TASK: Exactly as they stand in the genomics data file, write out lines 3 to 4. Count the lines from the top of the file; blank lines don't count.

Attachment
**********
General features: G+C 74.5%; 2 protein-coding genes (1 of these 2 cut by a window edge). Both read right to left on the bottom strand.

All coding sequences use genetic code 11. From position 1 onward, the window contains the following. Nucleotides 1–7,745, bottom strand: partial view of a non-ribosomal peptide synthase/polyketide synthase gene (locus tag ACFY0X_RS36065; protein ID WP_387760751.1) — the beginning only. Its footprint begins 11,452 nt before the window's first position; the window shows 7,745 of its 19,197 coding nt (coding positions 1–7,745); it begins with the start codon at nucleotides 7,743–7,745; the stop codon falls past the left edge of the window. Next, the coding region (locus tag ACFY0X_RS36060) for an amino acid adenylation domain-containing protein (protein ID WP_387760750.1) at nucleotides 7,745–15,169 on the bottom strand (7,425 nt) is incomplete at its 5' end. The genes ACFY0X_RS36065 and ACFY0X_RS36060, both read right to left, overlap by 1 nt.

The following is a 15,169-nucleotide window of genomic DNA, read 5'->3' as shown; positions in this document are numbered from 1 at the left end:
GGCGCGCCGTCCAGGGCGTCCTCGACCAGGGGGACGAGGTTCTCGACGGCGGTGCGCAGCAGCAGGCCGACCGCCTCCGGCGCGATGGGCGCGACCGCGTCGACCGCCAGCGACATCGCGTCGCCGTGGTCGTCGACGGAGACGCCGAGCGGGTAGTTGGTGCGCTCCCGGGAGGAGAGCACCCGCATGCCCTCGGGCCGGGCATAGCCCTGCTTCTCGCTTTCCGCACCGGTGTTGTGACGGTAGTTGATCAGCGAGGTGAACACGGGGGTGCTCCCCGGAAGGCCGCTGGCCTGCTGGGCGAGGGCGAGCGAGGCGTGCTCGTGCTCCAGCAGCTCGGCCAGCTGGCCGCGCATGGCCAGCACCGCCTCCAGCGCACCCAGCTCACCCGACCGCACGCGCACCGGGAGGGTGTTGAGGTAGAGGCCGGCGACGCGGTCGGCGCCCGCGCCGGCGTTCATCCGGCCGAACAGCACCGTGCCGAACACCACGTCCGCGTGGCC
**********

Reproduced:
The following is a 15,169-nucleotide window of genomic DNA, read 5'->3' as shown; positions in this document are numbered from 1 at the left end:
GGCGCGCCGTCCAGGGCGTCCTCGACCAGGGGGACGAGGTTCTCGACGGCGGTGCGCAGCAGCAGGCCGACCGCCTCCGGCGCGATGGGCGCGACCGCGTCGACCGCCAGCGACATCGCGTCGCCGTGGTCGTCGACGGAGACGCCGAGCGGGTAGTTGGTGCGCTCCCGGGAGGAGAGCACCCGCATGCCCTCGGGCCGGGCATAGCCCTGCTTCTCGCTTTCCGCACCGGTGTTGTGACGGTAGTTGATCAGCGAGGTGAACACGGGGGTGCTCCCCGGAAGGCCGCTGGCCTGCTGGGCGAGGGCGAGCGAGGCGTGCTCGTGCTCCAGCAGCTCGGCCAGCTGGCCGCGCATGGCCAGCACCGCCTCCAGCGCACCCAGCTCACCCGACCGCACGCGCACCGGGAGGGTGTTGAGGTAGAGGCCGGCGACGCGGTCGGCGCCCGCGCCGGCGTTCATCCGGCCGAACAGCACCGTGCCGAACACCACGTCCGCGTGGCC